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ARS Home » Plains Area » Grand Forks, North Dakota » Grand Forks Human Nutrition Research Center » Healthy Body Weight Research » Research » Publications at this Location » Publication #165659


item Nielsen, Forrest - Frosty

Submitted to: International Society For Trace Elements Research In Humans
Publication Type: Abstract Only
Publication Acceptance Date: 5/31/2004
Publication Date: 12/1/2004
Citation: Nielsen, F.H. 2004. Essentiality of copper, zinc, magnesium, boron and silicon in bone development and function [abstract]. The Journal of Trace Elements in Experimental Medicine. 17(4):263-4.

Interpretive Summary:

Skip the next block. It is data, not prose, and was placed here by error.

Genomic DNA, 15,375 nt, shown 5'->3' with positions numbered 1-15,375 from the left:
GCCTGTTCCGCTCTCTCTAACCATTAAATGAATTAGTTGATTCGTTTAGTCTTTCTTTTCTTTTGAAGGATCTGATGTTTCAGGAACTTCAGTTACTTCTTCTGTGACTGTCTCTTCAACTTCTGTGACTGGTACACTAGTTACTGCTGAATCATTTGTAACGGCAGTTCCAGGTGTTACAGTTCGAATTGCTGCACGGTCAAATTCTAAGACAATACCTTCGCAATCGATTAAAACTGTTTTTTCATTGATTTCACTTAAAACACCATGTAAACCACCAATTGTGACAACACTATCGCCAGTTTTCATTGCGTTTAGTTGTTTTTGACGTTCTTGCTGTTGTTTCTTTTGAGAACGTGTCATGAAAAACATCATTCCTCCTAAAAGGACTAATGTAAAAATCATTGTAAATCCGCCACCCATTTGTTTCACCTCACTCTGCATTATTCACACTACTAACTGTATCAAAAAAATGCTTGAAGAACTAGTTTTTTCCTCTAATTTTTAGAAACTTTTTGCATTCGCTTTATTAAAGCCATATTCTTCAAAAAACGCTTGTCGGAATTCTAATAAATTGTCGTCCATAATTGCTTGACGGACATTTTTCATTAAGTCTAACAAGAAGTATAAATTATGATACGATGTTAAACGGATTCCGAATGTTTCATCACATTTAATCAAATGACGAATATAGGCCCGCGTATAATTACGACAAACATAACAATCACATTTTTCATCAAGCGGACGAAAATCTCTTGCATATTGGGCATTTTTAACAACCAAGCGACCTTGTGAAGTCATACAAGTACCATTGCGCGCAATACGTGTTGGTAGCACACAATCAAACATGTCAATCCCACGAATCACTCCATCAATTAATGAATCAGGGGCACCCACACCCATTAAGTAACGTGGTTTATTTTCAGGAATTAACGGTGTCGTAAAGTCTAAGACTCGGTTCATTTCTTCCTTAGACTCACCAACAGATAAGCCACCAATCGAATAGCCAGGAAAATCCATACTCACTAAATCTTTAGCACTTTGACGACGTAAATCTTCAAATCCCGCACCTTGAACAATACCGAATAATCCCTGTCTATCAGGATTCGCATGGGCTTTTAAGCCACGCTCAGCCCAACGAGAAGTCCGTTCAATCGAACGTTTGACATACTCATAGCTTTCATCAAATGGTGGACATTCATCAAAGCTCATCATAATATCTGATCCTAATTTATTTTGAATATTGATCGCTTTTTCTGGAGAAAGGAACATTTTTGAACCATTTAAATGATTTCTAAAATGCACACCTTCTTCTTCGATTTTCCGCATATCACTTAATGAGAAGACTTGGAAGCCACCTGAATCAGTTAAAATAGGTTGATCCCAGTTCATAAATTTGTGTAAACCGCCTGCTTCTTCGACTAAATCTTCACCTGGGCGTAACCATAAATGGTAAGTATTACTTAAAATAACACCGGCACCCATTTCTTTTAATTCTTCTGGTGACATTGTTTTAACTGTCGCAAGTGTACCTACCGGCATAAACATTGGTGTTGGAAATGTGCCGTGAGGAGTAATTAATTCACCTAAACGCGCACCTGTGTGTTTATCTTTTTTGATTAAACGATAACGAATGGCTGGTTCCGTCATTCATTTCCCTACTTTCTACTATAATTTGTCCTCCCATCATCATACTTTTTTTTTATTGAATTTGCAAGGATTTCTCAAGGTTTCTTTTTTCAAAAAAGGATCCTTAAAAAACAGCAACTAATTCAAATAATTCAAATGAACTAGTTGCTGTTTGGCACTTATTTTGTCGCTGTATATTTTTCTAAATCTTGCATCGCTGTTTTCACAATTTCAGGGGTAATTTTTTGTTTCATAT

Technical Abstract: Among the nutritional factors that affect bone development and function are copper (Cu), zinc (Zn), magnesium (Mg), boron (B) and silicon (Si); this is confirmed by findings obtained in my laboratory. B deprivation (0.07 mg/kg diet) decreased femur strength in rats with the effect most marked in females fed a diet high in polyunsaturated fatty acids. B deprivation also altered femur shape and decreased tibia calcium (Ca) and phosphorus concentrations. B apparently has a function that affects bone development and is influenced by the fatty acid composition of the diet. Si deprivation (2 mg/kg diet) decreased plasma osteopontin, increased urinary helical peptide excretion, and altered femur shape in rats. Si deprivation did not affect femur Ca concentration, but decreased potassium and Zn, minerals associated with the organic matrix. Si may have a function that affects bone growth prior to bone crystal formation. In humans, a combination of low dietary Zn and Cu, or low dietary Zn alone, may be factors affecting bone health. In post menopausal women fed low Cu (1 mg/d), plasma osteocalcin was higher when dietary Zn was low (3 mg/day) than when it was high (53 mg/day). Regardless whether dietary Cu was low or luxuriant (3 mg/d), high compared to low dietary Zn increased the urinary excretion of N-telopeptides and decreased serum calcitonin. Mg deprivation (118 mg/d) decreased urinary Ca excretion, and increased Ca balance and intracellular Ca in postmenopausal women. Mg deprivation may affect bone health through changing cellular Ca such that inflammatory or oxidative processes result.